The increase in the Haredi parties comes to no surprise to me. Two years ago, I would have been extremely upset, but due to a multitude of experiences and exposures since, I have since learned that the strengthening of the Haredi sector not only reflects the needs of the fastest growing population in Israel, with an average of a whopping SEVEN children born to each Haredi women, but also ensures that the Jewish character of the state of Israel remains intact. The strengthening of these parties should remain in check by the other parties, however, due to a known history of corruption, especially among Shas. However, given my fiance’s chosen career (he is in rabbinical school), a stronger Haredi sector could only be good for us. One thing secular folks fail to realize is that the Haredim are the ones keeping traditional Judaism alive; without them a lot of our traditions would be lost. Moreover, what people may not realize due to the skewed media coverage is that more and more Haredim are joining the army and interacting with the modern world, and that those who aren’t more often than not just want to keep to themselves and would rather remain undisturbed than force everyone to also be Haredi. Most Haredi women with husbands who learn Torah full-time serve as breadwinners rather than mooching off the government, working jobs ranging from hairstylist to nurse to IT person to business owner and everything in between. Much of the additional income comes from children’s stipends, so a secular family with ten kids would also get the same amount. Yes, these Knesset members cater to that small subset of the population, but those who say the Haredi politicians don’t represent them or speak for them – does Meretz represent a right-wing resident of a community in Judea and Samaria they want to give away to the Arabs any less? Do the Arab parties represent the six million Jews in Israel? Different parties often represent different constituents. That’s democracy.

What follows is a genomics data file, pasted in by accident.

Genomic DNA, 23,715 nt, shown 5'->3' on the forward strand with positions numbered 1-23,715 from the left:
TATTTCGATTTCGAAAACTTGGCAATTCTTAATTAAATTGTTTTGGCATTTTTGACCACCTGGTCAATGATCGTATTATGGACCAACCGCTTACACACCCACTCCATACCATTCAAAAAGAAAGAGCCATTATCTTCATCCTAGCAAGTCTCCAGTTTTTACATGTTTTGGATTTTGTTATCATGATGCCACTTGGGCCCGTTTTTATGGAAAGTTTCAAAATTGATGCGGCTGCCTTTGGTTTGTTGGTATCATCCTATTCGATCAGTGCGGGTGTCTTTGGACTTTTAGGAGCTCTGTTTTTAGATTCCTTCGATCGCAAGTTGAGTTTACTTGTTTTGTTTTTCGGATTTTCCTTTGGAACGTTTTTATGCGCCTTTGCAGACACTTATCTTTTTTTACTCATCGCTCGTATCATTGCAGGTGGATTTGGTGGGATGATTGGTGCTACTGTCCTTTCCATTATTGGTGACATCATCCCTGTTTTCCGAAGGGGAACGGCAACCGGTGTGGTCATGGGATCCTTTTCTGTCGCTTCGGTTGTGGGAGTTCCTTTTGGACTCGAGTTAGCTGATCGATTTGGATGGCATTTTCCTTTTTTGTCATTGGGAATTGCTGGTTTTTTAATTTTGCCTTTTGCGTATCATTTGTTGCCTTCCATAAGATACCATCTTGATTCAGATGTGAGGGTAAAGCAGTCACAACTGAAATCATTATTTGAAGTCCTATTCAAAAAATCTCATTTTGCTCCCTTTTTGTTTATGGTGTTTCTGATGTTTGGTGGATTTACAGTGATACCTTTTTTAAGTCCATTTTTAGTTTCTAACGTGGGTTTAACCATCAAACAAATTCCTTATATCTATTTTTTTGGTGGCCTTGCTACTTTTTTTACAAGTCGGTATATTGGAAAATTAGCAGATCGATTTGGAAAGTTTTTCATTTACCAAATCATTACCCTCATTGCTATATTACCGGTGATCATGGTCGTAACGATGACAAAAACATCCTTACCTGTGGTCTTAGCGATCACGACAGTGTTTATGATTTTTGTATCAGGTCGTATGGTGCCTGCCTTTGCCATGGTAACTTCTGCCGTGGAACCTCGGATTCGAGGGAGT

5. When BY May Have Said Bye to Bennett